Blepharitis Organism-Specific Therapy

Updated: Jan 23, 2023
Author: Karen K Yeung, OD, FAAO; Chief Editor: Michael Stuart Bronze, MD 

Specific Organisms and Therapeutic Regimens

Blepharitis is a common chronic inflammation of the eyelid margin found in all ethnicities, genders, and age groups, though more common in those over the age of 50.[1]  Clinically, there is irritation of the eyelid margins as well as flaking/crusting at the base of the eyelashes. Generally symptoms may include ocular burning, irritation, and foreign body sensation. It can be commonly associated with systemic conditions such as rosacea and seborrheic dermatitis.

Blepharitis can be classified as anterior, posterior, or marginal (combination of anterior and posterior) blepharitis.

Anterior blepharitis generally is caused by low-grade infections, primarily with Staphylococcus epidermidis or Staphylococcus aureus, but also with Propionibacterium acnes or corynebacteria. The eyelid margin may have erythema and edema. More chronic cases reveal telangiectasia on the eyelid margin, collarettes around the base of the eyelashes, and sometimes madarosis.

Posterior blepharitis generally is caused by meibomian gland dysfunction or rosacea. Meibomian glands often are obstructed and capped with oil. Posterior blepharitis often is associated with dry eyes and tear hyperosmolarity. Chronic posterior blepharitis is associated with structural changes of the meibomian gland ducts.

Marginal blepharitis can be caused by Demodex infestation or Phthirus pubis (crab lice) infestation. Demodex folliculorum generally is found at the base of the eyelashes and is common in anterior blepharitis. Demodex brevis is found in the meibomian glands and is common in posterior blepharitis. 

Long-term daily eyelid margin hygiene is the main treatment for blepharitis, although additional pharmacologic treatments may be added for each of the various types, depending on the causative organism(s).

Warm compresses/lid hygiene

Warm compresses aid with the unclogging of the meibomian glands. A clean wet washcloth should be heated (and frequently reheated with a microwave) to 104-110°F and rested on closed eyes directly at the eyelid margin for a minimum of 10 minutes (up to 15-20 minutes in severe cases). The heat opens the meibomian gland pores and melts the clogged oils.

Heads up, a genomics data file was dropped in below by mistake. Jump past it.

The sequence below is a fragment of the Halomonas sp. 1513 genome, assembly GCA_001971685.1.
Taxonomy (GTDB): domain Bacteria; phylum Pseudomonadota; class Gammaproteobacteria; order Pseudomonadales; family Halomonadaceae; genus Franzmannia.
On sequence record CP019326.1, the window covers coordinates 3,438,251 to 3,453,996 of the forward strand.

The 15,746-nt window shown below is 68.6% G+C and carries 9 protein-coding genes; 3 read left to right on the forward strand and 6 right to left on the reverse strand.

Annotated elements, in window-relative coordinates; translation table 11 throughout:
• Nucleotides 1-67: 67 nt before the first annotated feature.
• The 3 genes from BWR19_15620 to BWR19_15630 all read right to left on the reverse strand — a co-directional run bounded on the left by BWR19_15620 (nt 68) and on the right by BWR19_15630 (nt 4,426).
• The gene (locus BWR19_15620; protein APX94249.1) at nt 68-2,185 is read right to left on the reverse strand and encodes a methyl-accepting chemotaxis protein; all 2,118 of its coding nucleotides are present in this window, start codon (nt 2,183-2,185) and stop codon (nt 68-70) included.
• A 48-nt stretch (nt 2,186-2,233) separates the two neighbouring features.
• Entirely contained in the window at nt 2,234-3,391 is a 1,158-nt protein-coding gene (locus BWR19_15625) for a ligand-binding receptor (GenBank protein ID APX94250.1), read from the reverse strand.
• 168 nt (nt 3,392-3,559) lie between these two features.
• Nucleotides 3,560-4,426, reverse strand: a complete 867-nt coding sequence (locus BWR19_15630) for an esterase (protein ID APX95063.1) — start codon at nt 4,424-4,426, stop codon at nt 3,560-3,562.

With the same wash cloth, scrub the base of the eyelashes to express the meibomian glands and to remove any scurf, collarettes, and crusting.

This procedure should be repeated twice a day until the blepharitis has resolved though this often is chronic. 

Commercially made eyelid masks (eg, Bruder mask) that can be microwaved or electrically heated can help maintain the heat on the eyelids for more consistent and longer periods of time.

Anterior blepharitis - Pharmacological treatment for staphylococcal infection

Pharmacologic treatments for anterior staphylococcal blepharitis include the following:

  • Bacitracin ophthalmic ointment applied to lid margin qid for 1-2 weeks or
  • Erythromycin ointment applied to lid margin qid for 1-2 weeks or
  • Azithromycin ophthalmic drops bid for 3 days then once daily for 27 days [2] or
  • Tobramycin 0.3%/loteprednol etabonate 0.5% ophthalmic suspension qid in each eye for 2 weeks [3] or
  • Tobramycin 0.3%/dexamethasone 0.1% ophthalmic solution qid in each eye for 2 weeks or
  • Avenova eyelid scrub (hypochlorous acid 0.01%, Nova Bay Pharmaceuticals) bid in each eye

Posterior blepharitis - Pharmacologic treatment for meibomian gland dysfunction and rosacea

Pharmacologic treatments for posterior blepharitis due to meibomian gland dysfunction and rosacea include the following:

  • Doxycycline PO 50 g/day for 3-6 months [4] or
  • Minocycline PO 50 mg bid for 2 months [5] or
  • Azithromycin PO 500 mg/day for 2 weeks or
  • Cyclosporin ophthalmic solution bid in each eye for 1 year [6]   or
  • Omega 3 essential fatty acids PO 1000 mg/day

Marginal blepharitis - Pharmacologic treatment for Demodex infections

Pharmacologic treatments for marginal blepharitis due to Demodex infections include the following:

  • Tea tree oil 5% daily eyelid scrub for 6 weeks or
  • Cliradex eyelid wipe bid in each eye for 6 weeks [7]